- Two men accused of selling meth to undercover cop (6/22/17)
- Cape man stabbed in head, arm after strip-club incident; skull fractured, police say (6/25/17)3
- Police: Man grabbed wheel, tried to kill driver and himself in Jackson crash (6/23/17)
- Jackson scores high in survey of residents; better streets, Aldi are high priorities (6/20/17)4
- Marble Hill mayor hires city manager without board approval (6/21/17)3
- Annual SEMO District Fair event lineup announced (6/23/17)1
- Oran town board fired officer before hiring him as police chief; city officials say they can't remember reason for firing (6/25/17)2
- Two charged in theft of jewelry from Cape storage facility (6/23/17)1
- Playing with fire (6/25/17)
- Judge denies request to revoke sheriff's bond (6/25/17)3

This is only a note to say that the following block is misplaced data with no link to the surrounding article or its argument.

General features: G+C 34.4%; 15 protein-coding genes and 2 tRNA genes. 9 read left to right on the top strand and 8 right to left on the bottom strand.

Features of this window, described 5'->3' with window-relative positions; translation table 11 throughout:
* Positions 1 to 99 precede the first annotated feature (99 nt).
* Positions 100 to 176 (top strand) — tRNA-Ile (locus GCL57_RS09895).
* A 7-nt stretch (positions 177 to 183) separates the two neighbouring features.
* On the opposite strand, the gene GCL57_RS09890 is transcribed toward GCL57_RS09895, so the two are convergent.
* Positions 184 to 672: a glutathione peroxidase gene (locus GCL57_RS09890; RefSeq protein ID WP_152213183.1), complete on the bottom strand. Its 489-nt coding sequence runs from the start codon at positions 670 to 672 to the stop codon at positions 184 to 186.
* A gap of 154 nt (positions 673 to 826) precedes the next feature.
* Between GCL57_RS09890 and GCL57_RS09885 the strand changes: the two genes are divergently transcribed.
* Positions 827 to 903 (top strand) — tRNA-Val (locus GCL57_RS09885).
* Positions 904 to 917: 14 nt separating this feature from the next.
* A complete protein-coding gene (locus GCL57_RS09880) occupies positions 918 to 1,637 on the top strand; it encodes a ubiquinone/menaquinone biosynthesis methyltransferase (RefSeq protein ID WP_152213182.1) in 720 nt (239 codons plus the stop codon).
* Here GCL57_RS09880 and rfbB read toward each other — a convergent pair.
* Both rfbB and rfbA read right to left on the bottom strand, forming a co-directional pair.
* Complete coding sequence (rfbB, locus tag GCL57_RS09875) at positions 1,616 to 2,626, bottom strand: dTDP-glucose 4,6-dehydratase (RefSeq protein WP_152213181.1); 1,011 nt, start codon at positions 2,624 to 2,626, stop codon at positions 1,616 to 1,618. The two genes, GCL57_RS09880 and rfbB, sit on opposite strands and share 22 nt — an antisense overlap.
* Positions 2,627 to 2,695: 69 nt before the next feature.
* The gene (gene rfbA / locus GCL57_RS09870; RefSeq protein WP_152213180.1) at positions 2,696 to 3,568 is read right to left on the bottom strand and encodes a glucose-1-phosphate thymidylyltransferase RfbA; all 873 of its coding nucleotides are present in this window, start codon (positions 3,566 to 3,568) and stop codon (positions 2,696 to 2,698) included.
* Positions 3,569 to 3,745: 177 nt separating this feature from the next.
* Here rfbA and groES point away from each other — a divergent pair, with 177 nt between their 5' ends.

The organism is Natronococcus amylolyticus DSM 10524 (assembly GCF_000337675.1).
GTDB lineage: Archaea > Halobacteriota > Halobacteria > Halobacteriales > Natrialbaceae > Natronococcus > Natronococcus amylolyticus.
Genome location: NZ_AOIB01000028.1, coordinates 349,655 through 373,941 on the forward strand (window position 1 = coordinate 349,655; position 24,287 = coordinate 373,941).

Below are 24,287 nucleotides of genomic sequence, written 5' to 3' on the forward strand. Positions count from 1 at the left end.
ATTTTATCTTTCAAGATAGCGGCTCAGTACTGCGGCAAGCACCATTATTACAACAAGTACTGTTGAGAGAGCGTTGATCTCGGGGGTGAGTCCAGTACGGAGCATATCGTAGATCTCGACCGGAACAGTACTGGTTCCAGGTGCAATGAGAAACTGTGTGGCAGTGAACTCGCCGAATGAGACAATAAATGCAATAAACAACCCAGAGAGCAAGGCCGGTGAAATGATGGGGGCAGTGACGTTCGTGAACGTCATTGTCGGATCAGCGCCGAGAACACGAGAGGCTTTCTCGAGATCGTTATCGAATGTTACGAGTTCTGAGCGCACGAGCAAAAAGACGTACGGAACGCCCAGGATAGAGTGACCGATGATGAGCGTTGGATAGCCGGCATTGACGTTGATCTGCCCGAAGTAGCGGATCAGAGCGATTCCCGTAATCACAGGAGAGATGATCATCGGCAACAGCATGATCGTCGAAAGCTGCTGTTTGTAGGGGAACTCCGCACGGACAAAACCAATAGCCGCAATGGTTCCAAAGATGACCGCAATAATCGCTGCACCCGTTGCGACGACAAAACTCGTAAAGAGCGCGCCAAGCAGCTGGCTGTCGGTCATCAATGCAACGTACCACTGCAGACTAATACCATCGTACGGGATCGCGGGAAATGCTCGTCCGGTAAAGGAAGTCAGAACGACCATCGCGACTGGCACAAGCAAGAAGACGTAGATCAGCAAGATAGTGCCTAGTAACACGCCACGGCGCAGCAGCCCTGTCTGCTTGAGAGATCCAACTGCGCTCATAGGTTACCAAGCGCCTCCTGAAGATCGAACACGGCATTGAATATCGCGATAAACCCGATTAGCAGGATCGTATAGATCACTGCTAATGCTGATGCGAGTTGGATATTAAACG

Club tragedies could have been prevented
Twenty-one people died in a Chicago club on Feb. 17 during the early morning hours after the crowded club's patrons panicked after someone got sprayed with tear gas to break up a fight. There were reports that as many as 500 people were crammed into the second-story E2 nightclub.
A few days later, 97 people died in a Rhode Island club after a band's pyrotechnics show caused a fire.
Both are senseless tragedies, but both instances of mayhem and death could have been avoided.
In both cases, the club owners are getting something of a pass from authorities. In the Chicago case, the fire commissioner said the club owner knew full well he was not to open the second-floor facility. A judge ordered the owners to close the second floor of the club last July because of safety violations.
In Rhode Island, the band acted foolishly, but surely someone watched as the band members set up the pyrotechnics. Surely someone knew the band -- which had used pyrotechnics at other clubs in the area -- was going to do what it did.
Now 118 people are dead. Someone should have to explain why. The investigation is continuing. Let's hope charges are filed soon against those who are responsible.